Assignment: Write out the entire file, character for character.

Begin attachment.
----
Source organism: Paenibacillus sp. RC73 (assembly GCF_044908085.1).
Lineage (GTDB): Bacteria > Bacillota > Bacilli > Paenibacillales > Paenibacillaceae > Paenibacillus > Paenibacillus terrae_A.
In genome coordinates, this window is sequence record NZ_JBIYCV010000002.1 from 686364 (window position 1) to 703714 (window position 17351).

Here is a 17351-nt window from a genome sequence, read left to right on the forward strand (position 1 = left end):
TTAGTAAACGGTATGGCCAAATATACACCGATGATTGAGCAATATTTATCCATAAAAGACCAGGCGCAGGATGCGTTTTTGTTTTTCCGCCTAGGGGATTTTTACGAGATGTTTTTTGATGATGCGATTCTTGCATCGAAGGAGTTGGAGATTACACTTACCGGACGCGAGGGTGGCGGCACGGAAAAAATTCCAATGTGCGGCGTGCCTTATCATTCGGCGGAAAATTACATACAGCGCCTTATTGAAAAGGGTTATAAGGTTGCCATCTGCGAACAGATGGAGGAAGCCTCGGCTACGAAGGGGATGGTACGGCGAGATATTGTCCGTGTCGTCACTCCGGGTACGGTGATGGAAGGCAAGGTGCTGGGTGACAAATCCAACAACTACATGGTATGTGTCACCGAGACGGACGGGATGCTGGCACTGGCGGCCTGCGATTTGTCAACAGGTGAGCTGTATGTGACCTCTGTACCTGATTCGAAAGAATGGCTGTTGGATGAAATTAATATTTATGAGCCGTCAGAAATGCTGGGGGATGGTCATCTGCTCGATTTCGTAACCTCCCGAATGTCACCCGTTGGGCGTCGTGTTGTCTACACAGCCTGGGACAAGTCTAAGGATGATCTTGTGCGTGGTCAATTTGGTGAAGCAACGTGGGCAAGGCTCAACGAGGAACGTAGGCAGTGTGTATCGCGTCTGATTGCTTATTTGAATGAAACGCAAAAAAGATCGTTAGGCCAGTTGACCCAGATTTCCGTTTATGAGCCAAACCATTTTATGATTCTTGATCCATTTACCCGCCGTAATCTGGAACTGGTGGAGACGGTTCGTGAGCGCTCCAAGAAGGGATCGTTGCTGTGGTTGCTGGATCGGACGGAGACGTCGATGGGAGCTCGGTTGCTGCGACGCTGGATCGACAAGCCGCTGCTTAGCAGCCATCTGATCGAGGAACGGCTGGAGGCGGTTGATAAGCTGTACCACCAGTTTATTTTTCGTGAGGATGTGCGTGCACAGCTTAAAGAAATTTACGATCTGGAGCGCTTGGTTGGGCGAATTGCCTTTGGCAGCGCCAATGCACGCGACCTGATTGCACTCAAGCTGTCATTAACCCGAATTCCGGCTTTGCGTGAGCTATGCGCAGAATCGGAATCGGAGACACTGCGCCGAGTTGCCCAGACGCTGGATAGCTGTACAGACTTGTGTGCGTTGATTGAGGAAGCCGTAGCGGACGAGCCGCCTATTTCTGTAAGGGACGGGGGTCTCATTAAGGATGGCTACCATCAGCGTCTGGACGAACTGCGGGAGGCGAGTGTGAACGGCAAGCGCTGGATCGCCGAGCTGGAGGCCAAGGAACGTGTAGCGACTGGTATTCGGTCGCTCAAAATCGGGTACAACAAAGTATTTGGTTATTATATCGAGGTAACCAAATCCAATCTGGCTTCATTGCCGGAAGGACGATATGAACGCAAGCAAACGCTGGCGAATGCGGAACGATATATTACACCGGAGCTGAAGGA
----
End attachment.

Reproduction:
Source organism: Paenibacillus sp. RC73 (assembly GCF_044908085.1).
Lineage (GTDB): Bacteria > Bacillota > Bacilli > Paenibacillales > Paenibacillaceae > Paenibacillus > Paenibacillus terrae_A.
In genome coordinates, this window is sequence record NZ_JBIYCV010000002.1 from 686364 (window position 1) to 703714 (window position 17351).

Here is a 17351-nt window from a genome sequence, read left to right on the forward strand (position 1 = left end):
TTAGTAAACGGTATGGCCAAATATACACCGATGATTGAGCAATATTTATCCATAAAAGACCAGGCGCAGGATGCGTTTTTGTTTTTCCGCCTAGGGGATTTTTACGAGATGTTTTTTGATGATGCGATTCTTGCATCGAAGGAGTTGGAGATTACACTTACCGGACGCGAGGGTGGCGGCACGGAAAAAATTCCAATGTGCGGCGTGCCTTATCATTCGGCGGAAAATTACATACAGCGCCTTATTGAAAAGGGTTATAAGGTTGCCATCTGCGAACAGATGGAGGAAGCCTCGGCTACGAAGGGGATGGTACGGCGAGATATTGTCCGTGTCGTCACTCCGGGTACGGTGATGGAAGGCAAGGTGCTGGGTGACAAATCCAACAACTACATGGTATGTGTCACCGAGACGGACGGGATGCTGGCACTGGCGGCCTGCGATTTGTCAACAGGTGAGCTGTATGTGACCTCTGTACCTGATTCGAAAGAATGGCTGTTGGATGAAATTAATATTTATGAGCCGTCAGAAATGCTGGGGGATGGTCATCTGCTCGATTTCGTAACCTCCCGAATGTCACCCGTTGGGCGTCGTGTTGTCTACACAGCCTGGGACAAGTCTAAGGATGATCTTGTGCGTGGTCAATTTGGTGAAGCAACGTGGGCAAGGCTCAACGAGGAACGTAGGCAGTGTGTATCGCGTCTGATTGCTTATTTGAATGAAACGCAAAAAAGATCGTTAGGCCAGTTGACCCAGATTTCCGTTTATGAGCCAAACCATTTTATGATTCTTGATCCATTTACCCGCCGTAATCTGGAACTGGTGGAGACGGTTCGTGAGCGCTCCAAGAAGGGATCGTTGCTGTGGTTGCTGGATCGGACGGAGACGTCGATGGGAGCTCGGTTGCTGCGACGCTGGATCGACAAGCCGCTGCTTAGCAGCCATCTGATCGAGGAACGGCTGGAGGCGGTTGATAAGCTGTACCACCAGTTTATTTTTCGTGAGGATGTGCGTGCACAGCTTAAAGAAATTTACGATCTGGAGCGCTTGGTTGGGCGAATTGCCTTTGGCAGCGCCAATGCACGCGACCTGATTGCACTCAAGCTGTCATTAACCCGAATTCCGGCTTTGCGTGAGCTATGCGCAGAATCGGAATCGGAGACACTGCGCCGAGTTGCCCAGACGCTGGATAGCTGTACAGACTTGTGTGCGTTGATTGAGGAAGCCGTAGCGGACGAGCCGCCTATTTCTGTAAGGGACGGGGGTCTCATTAAGGATGGCTACCATCAGCGTCTGGACGAACTGCGGGAGGCGAGTGTGAACGGCAAGCGCTGGATCGCCGAGCTGGAGGCCAAGGAACGTGTAGCGACTGGTATTCGGTCGCTCAAAATCGGGTACAACAAAGTATTTGGTTATTATATCGAGGTAACCAAATCCAATCTGGCTTCATTGCCGGAAGGACGATATGAACGCAAGCAAACGCTGGCGAATGCGGAACGATATATTACACCGGAGCTGAAGGA